slingshot growing up – occasionally getting a rabbit or pheasant – but he
took up deer hunting after he got out of the military and has been at it
“I was out there this morning,” he said, about a week before the firearms
opener. “Nothing came by for me to shoot.”
Andres said he had to go north to hunt deer when he was young as there
weren’t any around his boyhood home in the Downriver Detroit area, so he
started hunting northeast of Gaylord.
“A friend of mine had a car and he let me go up with him. So, I went up
with him. All I had was a .22 rifle. I hunted with that,” he said.
Andres, who hunts with a crossbow from a ladder stand on property near
Hastings, said he’s “killed my share of deer,” over the years, but admits
his drive to do so is softening a bit.
“I haven’t got one yet this year,” he said. “I let a spike go by – I just
watched him, that’s all. I don’t worry about it anymore.”
Andres said he’s only missed two seasons of deer hunting. He didn’t go the
fall when his wife took ill – she passed away – but the first year he
missed was the year he got married.
“We got married in November, so I missed that year,” he said, “And I said
I’d never do that again.
“I hunt as much as I can, but I think this might be my last year of deer
hunting. My legs are acting up. But if I can’t hunt I’ll probably be
around camp anyway.”
Get more information on hunting in Michigan at www.mi.gov/hunting.
Check out previous Showcasing the DNR stories and subscribe to upcoming
DNR Extends Black Friday Invitation to #OptOutside;
Michigan State Parks Offer Free Entry Statewide November 24th
and visitors are encouraged to put away leftovers and #OptOutside as part
of their day-after-Thanksgiving traditions. To encourage folks to tap into
Michigan's great outdoors and gather with friends and family, on Friday,
Nov. 24, the Michigan Department of Natural Resources will waive the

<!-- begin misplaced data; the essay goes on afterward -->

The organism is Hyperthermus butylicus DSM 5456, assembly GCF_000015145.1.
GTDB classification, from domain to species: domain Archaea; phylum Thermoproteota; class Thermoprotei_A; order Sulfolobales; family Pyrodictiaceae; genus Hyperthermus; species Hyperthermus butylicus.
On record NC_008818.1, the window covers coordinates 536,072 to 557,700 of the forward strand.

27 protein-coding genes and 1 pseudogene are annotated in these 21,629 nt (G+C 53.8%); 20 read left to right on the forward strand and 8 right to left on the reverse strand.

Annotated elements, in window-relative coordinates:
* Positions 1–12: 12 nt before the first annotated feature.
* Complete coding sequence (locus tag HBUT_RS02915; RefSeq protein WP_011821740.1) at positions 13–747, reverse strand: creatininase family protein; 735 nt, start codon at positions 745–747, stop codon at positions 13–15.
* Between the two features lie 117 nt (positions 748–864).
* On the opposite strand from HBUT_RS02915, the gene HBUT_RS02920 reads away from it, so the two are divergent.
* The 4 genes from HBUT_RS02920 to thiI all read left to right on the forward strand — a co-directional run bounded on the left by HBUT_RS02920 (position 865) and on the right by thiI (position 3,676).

regular Recreation Passport entry fee that enables vehicle access to
Michigan state parks, trails and boating access sites.
Exploring some of Michigan's best outdoor destinations is a great way to
recover from holiday shopping excursions, burn off some of those
Thanksgiving calories and enjoy the many benefits of nature.
"In Michigan, you’re never more than a half-hour away from a state park,
recreation area, state forest campground or state trail," said Ron Olson,
DNR Parks and Recreation Division chief. "#OptOutside is an invitation to
residents and those traveling to spend time outside during the holiday
weekend and help continue or build new Thanksgiving traditions. The DNR
hopes the free entry opportunity will encourage residents and visitors to
explore new places and experience the outdoors' many physical, mental and
There are plenty of ideas to incorporate into popular
day-after-Thanksgiving traditions, including opportunities to:
|Find a new mile to hike or run on one of more than
12,500 miles of state-designated trails. |
|Cast a line in a state park and put fishing
on your Friday festivities menu. |
mountain biking. |
|Jump on the Iron
Belle Trail - the longest designated state trail in the nation - and
crisscross more than half of Michigan’s counties along both hiking and
biking routes. |
|Find a new hunting
spot by exploring one of Michigan's vast recreation areas. |
|Enjoy the peace and quiet of camping
in the off-season. |
|Download a geocaching
app and take part in an outdoor treasure hunting game that utilizes
GPS-enabled devices. |
|Seek out historical
markers and learn a little bit more about Michigan’s backstory. |
|Make a bird-watching
scavenger hunt for kids and start a list of the birds you spot. |
"The holidays can get hectic with added obligations, no matter how
happy or anticipated they may be," said Olson. "Our #OptOutside promotion
is an opportunity for folks to take a deep breath of fresh air, share an
experience with your favorite people and make some great holiday
Although the Recreation Passport vehicle entry fee into 103 Michigan state
parks, 138 state forest campgrounds and parking for hundreds of miles of
trails and fee-based boat launches is waived Nov. 24, camping and other
permit and license fees still apply.
Interested in learning more about things to do and places to visit? Visit
the DNR website at michigan.gov/dnr
to learn more about fishing, hunting, forest land, state parks and much
more. To search for a list of Michigan state parks, rustic state forest
campgrounds, state-designated trails and associated activities and